Hysterectomy is an operation to remove a woman’s uterus, the muscular organ where the fetus resides during pregnancy. It may be performed laparoscopically, vaginally or abdominally. In any event, the surgeon will probably have to cut through the stomach muscles and fibrous bands in the abdominal wall.
Unfortunately, this can cause weakness in the abdominal wall, resulting in a loss of muscle tone that causes the stomach to pooch out. However, once your doctor gives you the green light to start working out again, it’s possible to get that abdominal tone back with exercise. It’s not just a matter of looks, either. Toning your stomach muscles after hysterectomy also lowers your risk of hernia.
It's important not to stress your stomach muscle too soon after surgery. The Ohio State University Medical Center recommends these exercises to restore abdominal strength and improve posture.
In a seated position, drop your arms to your sides. Face straight forward and tuck your chin back into your neck as if you’re trying to make a double chin. Hold the position for 5 to 10 seconds. Let go and repeat.
The following exercises are done lying prone. Begin the exercises with your knees extended up and your feet flat on the floor or bed.
Rest hands on your stomach or rest one hand on your stomach and slide the other under your lower back. Gently tighten stomach and buttock muscles, contracting your lower back so that you feel your pelvis tilt backwards. Hold for 5 seconds. Relax and repeat.
Cross your arms over your stomach. Using your hands, gently squeeze stomach muscles together for supper. Inhale deeply. As you breathe out, raise your head and try to touch your chin to your chest. Hold for 3-5 seconds and then gradually lower your head to floor. Relax and repeat.
Pelvic Floor or Kegel Exercise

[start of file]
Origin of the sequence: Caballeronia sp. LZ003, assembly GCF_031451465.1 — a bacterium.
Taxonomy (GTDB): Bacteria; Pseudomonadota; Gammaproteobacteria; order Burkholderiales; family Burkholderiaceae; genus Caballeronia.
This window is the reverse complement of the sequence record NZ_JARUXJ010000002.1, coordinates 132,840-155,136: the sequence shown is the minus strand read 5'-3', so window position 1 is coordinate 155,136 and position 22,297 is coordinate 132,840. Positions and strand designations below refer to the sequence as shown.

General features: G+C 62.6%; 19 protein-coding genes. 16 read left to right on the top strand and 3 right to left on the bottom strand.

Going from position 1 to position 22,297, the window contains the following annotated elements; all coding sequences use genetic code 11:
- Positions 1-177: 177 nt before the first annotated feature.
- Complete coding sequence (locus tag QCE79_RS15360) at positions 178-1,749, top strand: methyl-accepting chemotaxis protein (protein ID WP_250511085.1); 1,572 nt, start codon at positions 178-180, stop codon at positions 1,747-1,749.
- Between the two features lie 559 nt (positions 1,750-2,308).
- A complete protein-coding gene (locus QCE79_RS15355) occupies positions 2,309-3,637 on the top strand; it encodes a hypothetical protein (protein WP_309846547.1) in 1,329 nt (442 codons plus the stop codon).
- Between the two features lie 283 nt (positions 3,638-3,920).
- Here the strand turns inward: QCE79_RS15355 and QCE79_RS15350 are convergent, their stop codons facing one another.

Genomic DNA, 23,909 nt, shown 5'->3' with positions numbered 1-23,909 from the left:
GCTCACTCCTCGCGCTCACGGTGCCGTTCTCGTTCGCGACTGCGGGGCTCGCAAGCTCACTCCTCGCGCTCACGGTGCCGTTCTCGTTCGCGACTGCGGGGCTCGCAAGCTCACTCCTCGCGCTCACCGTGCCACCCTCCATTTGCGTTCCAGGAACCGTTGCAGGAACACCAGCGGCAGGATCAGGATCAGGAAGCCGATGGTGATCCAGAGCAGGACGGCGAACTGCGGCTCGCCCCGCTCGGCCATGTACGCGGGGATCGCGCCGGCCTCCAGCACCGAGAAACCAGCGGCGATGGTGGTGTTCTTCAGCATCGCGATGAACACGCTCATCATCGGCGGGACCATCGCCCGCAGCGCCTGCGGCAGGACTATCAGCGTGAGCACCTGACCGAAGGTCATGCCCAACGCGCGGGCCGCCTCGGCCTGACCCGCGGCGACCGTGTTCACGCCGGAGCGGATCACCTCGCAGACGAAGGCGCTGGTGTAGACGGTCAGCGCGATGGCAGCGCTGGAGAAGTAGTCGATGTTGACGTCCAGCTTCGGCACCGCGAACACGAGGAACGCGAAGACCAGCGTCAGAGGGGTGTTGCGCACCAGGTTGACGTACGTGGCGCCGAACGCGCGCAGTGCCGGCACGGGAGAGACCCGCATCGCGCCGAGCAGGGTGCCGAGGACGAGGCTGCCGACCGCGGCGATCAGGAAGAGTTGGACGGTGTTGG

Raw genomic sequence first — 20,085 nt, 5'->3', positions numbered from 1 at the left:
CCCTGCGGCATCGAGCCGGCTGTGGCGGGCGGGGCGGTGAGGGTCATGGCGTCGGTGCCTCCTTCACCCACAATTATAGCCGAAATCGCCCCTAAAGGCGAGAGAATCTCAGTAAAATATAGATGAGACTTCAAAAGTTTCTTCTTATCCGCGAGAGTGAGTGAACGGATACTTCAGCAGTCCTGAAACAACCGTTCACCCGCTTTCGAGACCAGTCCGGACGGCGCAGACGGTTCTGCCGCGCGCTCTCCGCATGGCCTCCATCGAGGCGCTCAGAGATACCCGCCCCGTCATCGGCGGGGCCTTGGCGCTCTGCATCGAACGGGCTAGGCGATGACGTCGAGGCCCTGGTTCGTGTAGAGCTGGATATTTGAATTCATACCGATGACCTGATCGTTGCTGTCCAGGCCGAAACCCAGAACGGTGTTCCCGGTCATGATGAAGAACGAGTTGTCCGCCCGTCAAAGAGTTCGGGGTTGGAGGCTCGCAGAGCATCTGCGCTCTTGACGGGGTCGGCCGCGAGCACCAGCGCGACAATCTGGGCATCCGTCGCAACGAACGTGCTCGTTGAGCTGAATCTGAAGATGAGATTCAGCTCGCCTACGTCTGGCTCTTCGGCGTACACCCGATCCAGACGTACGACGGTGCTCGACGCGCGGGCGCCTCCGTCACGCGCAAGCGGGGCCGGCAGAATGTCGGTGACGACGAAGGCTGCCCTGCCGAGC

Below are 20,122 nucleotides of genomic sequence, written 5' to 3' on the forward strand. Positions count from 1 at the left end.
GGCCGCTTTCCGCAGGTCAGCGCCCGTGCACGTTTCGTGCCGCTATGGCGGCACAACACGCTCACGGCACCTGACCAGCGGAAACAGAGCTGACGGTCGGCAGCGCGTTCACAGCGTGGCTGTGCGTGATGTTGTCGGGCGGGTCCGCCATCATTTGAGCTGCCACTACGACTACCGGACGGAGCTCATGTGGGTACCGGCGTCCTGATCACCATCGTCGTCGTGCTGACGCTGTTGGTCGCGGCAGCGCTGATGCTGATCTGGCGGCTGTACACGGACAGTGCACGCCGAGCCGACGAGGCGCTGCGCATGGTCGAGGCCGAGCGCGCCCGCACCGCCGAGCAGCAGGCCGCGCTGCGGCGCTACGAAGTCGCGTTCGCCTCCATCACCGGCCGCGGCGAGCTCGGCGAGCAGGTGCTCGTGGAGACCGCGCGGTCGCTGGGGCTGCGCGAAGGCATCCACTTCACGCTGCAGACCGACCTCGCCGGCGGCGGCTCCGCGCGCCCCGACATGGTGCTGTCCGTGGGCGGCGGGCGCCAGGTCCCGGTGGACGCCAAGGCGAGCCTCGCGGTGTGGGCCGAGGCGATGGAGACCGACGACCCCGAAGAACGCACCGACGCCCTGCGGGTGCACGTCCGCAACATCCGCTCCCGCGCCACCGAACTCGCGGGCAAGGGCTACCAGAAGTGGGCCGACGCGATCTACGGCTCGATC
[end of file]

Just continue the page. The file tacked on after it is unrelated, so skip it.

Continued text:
Inhale deeply and squeeze the muscles around your vagina as if you’re stopping urine flow. Hold for 5 seconds. Relax and repeat. Do this exercise 4 or 5 times a day for optimal results.
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Easy Does It
Depending on how the surgery was done, it may take 2 to 6 weeks of recovery before you're ready for more strenuous exercise. When your doctor approves you for it, "toning your abs after a hysterectomy is the same as toning them under normal circumstances, except that you’re working around scar tissue,” says personal trainer and yoga instructor David Knox, author of Body School: A New Guide to Improved Movement in Daily Life. “The important thing is not to get over-anxious,” Knox says.
That means sit-ups, crunches and especially leg-lefts to tighten up the lower belly, says Knox. “You can get tone back, and also regain sensitivity in the places where you might be experiencing some neural numbness from the incision.”
Knox recommends emphasizing form and checking posture when exercising. “Is your spine long? Is the area being supported? Is it properly aligned? Think carefully about each part of the movement and assess to make sure it’s okay. As you continue to train, you’ll have more insight.”
It's also important not to get too obsessed with your abs to the exclusion of the rest of your core. Strengthening the muscles that stabilize the spin, pelvis, rib cage and hips is essential for your overall form, including ab support. It will also help provide definition for superficial core muscles. Planks, cat-cow and supine pelvic tilts all assist in strengthening the core.
Diet and Weight Loss
Of course, part of acquiring a flat stomach is getting rid of excess belly fat. Exercise will only take you so far. There are seemingly as many diets as there are people who want lose weight. Choose a diet that suits your preferences and lifestyle, preferably with the help of a qualified nutritionist. However, there is evidence that lowering carbohydrates does help reduce belly fat. In a study in the January, 2015 Journal of Nutrition, people who moderately lowered their carbs saw significant reductions in belly fat.
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